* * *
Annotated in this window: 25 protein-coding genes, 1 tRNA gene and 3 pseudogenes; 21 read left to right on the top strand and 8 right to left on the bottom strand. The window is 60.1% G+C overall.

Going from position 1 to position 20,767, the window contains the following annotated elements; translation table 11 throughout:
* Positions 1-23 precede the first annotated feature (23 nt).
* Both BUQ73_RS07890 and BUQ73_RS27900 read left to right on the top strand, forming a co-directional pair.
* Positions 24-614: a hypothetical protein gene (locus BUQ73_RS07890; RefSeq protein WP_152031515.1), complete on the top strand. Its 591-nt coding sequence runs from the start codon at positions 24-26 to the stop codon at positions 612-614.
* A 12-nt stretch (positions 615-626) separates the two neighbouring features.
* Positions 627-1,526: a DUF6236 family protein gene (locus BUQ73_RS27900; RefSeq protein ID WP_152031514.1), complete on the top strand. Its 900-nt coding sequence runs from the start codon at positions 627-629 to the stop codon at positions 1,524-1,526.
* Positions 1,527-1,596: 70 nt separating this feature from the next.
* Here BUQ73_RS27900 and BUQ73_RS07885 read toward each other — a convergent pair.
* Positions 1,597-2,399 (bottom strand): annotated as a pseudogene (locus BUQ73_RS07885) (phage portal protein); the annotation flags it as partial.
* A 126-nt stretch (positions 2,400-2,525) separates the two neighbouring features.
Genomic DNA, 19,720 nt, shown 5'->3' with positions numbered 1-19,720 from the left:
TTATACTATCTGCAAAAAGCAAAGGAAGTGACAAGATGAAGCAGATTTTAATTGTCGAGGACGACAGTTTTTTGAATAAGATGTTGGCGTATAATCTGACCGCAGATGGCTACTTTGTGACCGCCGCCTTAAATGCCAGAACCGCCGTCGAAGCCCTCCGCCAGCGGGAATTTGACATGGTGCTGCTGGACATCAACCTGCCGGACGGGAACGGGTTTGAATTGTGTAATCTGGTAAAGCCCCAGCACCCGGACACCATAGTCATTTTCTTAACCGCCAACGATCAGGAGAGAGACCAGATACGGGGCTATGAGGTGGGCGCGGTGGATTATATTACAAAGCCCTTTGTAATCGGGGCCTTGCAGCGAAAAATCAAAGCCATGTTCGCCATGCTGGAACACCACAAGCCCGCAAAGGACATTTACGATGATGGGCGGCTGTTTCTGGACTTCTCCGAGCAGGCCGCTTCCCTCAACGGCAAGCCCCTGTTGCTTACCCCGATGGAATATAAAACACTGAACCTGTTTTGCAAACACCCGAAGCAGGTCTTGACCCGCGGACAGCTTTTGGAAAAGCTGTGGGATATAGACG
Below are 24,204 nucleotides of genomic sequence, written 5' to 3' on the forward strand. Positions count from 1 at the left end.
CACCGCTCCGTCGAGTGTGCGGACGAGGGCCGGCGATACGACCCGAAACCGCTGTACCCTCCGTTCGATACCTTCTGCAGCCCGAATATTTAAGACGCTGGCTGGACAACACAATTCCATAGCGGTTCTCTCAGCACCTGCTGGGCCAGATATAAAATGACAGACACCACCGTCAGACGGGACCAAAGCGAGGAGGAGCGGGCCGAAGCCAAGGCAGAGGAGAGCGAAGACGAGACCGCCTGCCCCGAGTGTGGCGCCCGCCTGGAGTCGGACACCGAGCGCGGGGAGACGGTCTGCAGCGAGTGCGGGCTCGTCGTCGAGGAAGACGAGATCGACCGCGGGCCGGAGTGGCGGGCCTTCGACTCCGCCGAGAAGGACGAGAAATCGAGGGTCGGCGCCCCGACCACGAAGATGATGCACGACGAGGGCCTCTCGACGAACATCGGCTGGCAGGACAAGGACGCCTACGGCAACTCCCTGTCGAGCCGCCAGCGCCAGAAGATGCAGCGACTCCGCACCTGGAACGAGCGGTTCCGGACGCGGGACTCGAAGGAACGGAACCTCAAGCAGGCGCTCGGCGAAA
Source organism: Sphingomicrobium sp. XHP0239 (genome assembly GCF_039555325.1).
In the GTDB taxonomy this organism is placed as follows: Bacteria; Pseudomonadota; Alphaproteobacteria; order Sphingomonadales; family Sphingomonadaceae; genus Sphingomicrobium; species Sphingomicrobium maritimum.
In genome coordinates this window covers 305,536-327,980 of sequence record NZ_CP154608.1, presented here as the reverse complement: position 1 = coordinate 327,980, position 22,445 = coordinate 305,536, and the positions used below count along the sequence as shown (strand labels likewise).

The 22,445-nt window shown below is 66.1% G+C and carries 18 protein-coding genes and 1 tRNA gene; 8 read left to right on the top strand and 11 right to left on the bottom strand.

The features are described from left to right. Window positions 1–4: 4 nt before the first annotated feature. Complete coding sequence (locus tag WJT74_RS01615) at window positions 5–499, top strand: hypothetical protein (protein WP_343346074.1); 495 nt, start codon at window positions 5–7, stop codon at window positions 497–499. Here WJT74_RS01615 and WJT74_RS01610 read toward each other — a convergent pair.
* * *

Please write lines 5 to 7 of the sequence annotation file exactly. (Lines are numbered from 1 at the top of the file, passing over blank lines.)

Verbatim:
* Positions 24-614: a hypothetical protein gene (locus BUQ73_RS07890; RefSeq protein WP_152031515.1), complete on the top strand. Its 591-nt coding sequence runs from the start codon at positions 24-26 to the stop codon at positions 612-614.
* A 12-nt stretch (positions 615-626) separates the two neighbouring features.
* Positions 627-1,526: a DUF6236 family protein gene (locus BUQ73_RS27900; RefSeq protein ID WP_152031514.1), complete on the top strand. Its 900-nt coding sequence runs from the start codon at positions 627-629 to the stop codon at positions 1,524-1,526.